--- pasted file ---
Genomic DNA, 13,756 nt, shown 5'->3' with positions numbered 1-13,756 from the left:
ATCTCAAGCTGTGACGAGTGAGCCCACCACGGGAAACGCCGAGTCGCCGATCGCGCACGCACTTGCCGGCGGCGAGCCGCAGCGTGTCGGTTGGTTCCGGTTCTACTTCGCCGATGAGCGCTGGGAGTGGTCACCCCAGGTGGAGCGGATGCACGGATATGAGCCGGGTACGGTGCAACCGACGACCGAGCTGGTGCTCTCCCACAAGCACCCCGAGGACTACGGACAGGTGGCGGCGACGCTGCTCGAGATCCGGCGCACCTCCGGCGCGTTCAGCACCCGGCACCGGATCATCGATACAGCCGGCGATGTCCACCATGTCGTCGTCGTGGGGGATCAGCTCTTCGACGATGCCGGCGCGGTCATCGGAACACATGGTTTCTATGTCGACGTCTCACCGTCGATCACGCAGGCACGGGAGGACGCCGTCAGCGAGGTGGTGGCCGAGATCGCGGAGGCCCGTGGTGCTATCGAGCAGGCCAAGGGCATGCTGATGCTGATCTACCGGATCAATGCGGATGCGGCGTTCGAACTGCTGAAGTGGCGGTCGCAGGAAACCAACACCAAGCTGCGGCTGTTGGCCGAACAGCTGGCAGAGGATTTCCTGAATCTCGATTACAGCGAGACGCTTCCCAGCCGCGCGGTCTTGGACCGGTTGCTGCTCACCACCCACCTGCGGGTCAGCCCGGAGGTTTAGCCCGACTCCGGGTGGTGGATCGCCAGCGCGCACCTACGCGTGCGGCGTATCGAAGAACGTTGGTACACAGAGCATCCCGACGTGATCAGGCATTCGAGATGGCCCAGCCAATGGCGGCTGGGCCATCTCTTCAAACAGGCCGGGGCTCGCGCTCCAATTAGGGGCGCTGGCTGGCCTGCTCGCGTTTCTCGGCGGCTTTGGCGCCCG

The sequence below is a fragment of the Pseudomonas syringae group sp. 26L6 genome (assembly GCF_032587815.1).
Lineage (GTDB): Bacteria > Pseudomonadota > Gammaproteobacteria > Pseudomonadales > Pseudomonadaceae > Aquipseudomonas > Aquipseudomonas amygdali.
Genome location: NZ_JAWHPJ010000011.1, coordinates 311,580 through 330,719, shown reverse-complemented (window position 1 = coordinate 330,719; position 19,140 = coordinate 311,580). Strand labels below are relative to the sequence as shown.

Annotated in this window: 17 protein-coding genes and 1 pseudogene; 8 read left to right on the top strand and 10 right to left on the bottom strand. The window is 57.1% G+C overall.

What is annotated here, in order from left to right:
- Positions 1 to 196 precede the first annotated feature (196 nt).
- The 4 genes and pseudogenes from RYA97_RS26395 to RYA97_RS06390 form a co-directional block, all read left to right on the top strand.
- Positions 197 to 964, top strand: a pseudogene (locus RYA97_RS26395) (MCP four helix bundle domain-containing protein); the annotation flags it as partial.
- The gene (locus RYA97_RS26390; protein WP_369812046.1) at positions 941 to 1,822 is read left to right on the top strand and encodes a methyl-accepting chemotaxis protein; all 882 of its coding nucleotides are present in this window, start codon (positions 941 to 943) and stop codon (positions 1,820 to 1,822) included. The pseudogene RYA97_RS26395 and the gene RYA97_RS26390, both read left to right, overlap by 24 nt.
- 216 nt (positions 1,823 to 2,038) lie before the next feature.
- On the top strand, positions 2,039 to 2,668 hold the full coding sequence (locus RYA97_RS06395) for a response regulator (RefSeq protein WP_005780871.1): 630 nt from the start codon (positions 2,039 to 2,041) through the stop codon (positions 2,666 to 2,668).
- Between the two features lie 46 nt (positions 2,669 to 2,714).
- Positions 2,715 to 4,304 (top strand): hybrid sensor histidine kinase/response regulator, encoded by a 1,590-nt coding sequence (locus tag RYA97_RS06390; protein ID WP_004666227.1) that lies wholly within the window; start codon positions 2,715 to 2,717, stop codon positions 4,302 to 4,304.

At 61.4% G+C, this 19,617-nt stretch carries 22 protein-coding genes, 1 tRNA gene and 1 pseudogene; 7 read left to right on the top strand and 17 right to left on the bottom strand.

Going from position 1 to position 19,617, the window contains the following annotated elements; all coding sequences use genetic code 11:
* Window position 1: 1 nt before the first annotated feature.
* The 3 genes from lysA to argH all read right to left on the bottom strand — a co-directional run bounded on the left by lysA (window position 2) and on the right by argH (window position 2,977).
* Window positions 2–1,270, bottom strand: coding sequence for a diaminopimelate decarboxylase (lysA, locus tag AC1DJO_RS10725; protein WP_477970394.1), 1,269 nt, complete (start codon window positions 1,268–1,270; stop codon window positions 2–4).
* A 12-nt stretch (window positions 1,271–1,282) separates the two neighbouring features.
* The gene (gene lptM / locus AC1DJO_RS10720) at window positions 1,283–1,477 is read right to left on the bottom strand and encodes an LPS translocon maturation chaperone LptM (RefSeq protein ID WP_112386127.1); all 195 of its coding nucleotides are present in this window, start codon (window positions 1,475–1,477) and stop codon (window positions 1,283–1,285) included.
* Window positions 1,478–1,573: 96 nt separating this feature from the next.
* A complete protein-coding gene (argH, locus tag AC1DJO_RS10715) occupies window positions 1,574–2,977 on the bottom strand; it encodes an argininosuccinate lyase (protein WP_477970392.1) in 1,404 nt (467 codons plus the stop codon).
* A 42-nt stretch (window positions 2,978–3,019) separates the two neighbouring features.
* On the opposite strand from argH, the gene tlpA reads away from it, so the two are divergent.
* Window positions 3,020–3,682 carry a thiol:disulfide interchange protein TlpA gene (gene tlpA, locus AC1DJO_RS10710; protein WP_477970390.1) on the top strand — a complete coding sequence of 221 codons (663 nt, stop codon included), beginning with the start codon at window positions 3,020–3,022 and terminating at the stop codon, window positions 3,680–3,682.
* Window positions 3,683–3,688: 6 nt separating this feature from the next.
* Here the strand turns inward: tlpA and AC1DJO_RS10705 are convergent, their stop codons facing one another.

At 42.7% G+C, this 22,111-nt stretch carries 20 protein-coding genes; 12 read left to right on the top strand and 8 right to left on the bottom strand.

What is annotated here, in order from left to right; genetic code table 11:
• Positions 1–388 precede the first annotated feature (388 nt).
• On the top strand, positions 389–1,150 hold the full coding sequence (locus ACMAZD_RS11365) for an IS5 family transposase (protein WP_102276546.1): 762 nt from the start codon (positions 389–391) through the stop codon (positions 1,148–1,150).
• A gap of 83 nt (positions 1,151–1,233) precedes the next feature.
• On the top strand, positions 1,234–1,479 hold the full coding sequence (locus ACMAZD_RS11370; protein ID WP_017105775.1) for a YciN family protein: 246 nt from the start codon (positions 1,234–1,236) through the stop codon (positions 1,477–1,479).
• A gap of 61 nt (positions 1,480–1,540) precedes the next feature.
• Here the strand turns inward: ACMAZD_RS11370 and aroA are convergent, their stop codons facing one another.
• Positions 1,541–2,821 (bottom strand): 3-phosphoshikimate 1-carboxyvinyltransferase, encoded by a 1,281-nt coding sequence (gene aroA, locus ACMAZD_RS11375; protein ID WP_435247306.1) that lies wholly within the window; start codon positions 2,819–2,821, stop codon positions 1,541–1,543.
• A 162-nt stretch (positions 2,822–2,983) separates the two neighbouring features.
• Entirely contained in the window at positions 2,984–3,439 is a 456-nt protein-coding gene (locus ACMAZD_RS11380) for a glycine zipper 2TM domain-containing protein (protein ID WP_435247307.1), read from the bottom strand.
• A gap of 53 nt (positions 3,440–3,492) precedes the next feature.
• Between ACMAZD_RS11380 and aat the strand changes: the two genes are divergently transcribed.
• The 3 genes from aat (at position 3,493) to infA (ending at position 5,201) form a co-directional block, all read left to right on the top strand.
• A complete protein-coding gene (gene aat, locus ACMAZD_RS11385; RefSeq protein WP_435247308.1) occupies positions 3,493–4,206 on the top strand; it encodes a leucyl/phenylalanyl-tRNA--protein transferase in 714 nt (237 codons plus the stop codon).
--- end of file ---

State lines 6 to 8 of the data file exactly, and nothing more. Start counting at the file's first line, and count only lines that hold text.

Annotated in this window: 17 protein-coding genes and 1 pseudogene; 8 read left to right on the top strand and 10 right to left on the bottom strand. The window is 57.1% G+C overall.

What is annotated here, in order from left to right:
- Positions 1 to 196 precede the first annotated feature (196 nt).